Plea Bargains

Once you, your lawyer, and the prosecutor become more familiar with your case, an attempt to settle (resolve or dispose of) your case without a trial may be made through plea bargaining with the prosecutor. A plea bargain can take a variety of forms. In one instance, the prosecutor may ask that you plead guilty in exchange for his or her promise to recommend to the judge that a particular sentence be imposed. In certain cases, the prosecutor may offer to allow you to plead guilty to a less serious offense than the one with which you are charged. Such a plea reduces the range of sentences the judge may impose. The judge is the only one who can decide what your sentence will be (subject to limits set by law) and all bargains must be approved by the judge. Plea bargaining may continue up to or even during trial. If you do not want a trial, you may always plead guilty to all the charges brought against you whether or not the prosecutor agrees. The judge will then decide your sentence.

There are sentence ranges for all offenses. Offenses are arranged in different categories: felony, misdemeanor, and violation. Each category is further divided into classes. A felony is a crime for which you can receive a sentence of imprisonment of more than one year, or a sentence of death for the crime of murder in the first degree. The classes of felony offenses are: AI, AII, B, C, D, and E felonies, A misdemeanor is a crime for which you can receive a jail sentence of one year or less. The classes of misdemeanor offenses are A and B misdemeanors. Jail sentences for violations may not be greater than fifteen days.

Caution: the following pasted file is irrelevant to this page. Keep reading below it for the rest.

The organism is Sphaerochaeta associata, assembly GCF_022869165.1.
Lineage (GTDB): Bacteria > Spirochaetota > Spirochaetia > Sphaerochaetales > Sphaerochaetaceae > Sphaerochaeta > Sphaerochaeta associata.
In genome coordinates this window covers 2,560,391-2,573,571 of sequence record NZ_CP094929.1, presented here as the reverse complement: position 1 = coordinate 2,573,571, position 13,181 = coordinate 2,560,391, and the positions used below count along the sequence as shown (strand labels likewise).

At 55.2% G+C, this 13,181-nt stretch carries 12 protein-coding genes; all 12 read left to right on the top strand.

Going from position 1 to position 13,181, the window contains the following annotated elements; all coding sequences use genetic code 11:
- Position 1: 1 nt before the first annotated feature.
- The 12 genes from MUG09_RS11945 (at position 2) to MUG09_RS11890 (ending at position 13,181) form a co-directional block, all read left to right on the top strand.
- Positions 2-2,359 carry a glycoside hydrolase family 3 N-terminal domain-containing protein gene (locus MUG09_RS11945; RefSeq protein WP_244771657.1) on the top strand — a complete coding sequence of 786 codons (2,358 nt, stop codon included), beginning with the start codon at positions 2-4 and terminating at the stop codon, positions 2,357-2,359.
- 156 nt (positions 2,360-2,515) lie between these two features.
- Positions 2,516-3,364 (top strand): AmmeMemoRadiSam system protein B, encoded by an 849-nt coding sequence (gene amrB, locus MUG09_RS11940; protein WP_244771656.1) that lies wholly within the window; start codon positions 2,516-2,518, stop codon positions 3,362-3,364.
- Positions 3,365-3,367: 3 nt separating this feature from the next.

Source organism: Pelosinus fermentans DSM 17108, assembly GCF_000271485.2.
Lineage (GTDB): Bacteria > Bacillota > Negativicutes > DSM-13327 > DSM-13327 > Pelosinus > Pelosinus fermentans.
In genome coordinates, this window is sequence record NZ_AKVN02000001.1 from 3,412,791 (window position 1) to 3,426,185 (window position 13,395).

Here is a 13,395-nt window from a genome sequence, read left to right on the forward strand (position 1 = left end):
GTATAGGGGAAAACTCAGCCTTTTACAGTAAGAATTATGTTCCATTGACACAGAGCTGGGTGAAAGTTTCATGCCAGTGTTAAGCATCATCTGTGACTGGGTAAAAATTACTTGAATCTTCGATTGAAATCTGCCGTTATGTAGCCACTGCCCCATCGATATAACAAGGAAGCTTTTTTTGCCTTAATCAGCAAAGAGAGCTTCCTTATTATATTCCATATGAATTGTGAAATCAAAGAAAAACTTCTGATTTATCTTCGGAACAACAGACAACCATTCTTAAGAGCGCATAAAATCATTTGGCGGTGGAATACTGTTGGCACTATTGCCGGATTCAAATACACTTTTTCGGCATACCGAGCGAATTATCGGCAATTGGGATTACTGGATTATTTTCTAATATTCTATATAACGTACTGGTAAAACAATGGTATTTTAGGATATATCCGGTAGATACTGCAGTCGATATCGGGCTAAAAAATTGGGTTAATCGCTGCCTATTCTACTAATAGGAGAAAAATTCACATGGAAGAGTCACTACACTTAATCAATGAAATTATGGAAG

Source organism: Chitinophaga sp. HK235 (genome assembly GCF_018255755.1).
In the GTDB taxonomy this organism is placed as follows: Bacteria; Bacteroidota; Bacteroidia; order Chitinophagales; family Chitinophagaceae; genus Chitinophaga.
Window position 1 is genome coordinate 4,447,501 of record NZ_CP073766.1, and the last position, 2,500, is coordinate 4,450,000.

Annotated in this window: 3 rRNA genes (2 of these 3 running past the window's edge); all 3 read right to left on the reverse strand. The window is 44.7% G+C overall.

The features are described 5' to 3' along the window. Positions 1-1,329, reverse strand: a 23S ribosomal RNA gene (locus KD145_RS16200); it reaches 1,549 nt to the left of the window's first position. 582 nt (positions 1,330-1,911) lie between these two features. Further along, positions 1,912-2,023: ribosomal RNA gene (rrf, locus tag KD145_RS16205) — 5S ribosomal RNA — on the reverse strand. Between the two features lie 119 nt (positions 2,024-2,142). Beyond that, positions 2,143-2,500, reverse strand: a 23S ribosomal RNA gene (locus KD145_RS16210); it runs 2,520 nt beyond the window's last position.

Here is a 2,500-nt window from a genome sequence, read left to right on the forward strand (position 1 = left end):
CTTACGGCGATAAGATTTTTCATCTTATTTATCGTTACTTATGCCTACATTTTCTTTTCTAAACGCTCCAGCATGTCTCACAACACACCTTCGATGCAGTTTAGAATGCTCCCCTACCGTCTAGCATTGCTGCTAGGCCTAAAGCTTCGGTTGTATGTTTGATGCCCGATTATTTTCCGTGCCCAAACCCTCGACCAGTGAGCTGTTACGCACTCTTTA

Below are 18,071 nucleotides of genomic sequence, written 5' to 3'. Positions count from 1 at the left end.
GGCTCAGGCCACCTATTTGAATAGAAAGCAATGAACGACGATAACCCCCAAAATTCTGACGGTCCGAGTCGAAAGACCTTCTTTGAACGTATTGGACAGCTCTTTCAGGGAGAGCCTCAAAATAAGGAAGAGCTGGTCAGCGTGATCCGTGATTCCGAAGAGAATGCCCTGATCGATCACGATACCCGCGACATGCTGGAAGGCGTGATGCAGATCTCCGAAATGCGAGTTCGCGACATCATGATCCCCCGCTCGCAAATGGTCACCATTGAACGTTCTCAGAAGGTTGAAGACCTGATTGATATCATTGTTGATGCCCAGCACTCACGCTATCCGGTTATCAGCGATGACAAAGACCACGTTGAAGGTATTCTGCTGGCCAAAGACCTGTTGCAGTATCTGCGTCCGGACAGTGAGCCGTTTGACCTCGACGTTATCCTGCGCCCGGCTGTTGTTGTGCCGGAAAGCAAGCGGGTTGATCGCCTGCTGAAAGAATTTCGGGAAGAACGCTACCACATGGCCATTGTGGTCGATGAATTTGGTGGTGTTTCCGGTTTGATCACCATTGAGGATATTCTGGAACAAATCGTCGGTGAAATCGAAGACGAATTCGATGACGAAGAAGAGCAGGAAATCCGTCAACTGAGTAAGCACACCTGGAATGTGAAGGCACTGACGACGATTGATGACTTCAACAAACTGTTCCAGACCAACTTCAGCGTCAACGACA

A non-jail sentence may also be imposed, such as a term of probation (for misdemeanors and certain felonies), or a conditional discharge, unconditional discharge, restitution, or a fine, for example. Sometimes, a non-jail sentence may be imposed along with a jail sentence. In such a case, the probationary sentence is served after the jail sentence.

Plea bargaining often takes place while a case is pending in the calendar part. Plea bargaining is not about the district attorney “chickening out” or the defendant “copping.” Instead, the plea bargain allows both the prosecution and the defense to mitigate the risk of going to trial but accepting a disposition of the case that is somewhat less favorable that their best case scenario.

Whether or not plea bargaining will be entertained by either party depends largely on the strengths and weakness of the case and the up- or down-side potential. From the district attorney’s point of view, there is not sense in offering a low plea if he has overwhelming evidence of a defendant’s guilt. Nor would it make much sense for a defendant in such a case to seek a trial, since the likelihood of conviction is high and top-count sentence after trial will likely be higher than any offer the district attorney may make, if indeed he makes one at all.

On the other hand, if defendant believes the evidence against him is weak or he intends to put on a strong case in his own defense, he will likely reject any but the most favorable plea offer and force the district attorney to trial.

Usually, however, the decision is far more difficult. Most cases that make it to trial have issues of fact and could go either way, so a defendant will have a difficult choice if offered a plea. Also, if you are factually innocent the decision to take a plea can be particularly hard, even if the plea is favorable, since it would require you admit guilt. In such cases, you may be permitted to take a Serrano/Alford plea, which allows you to plea without admitting guilt.


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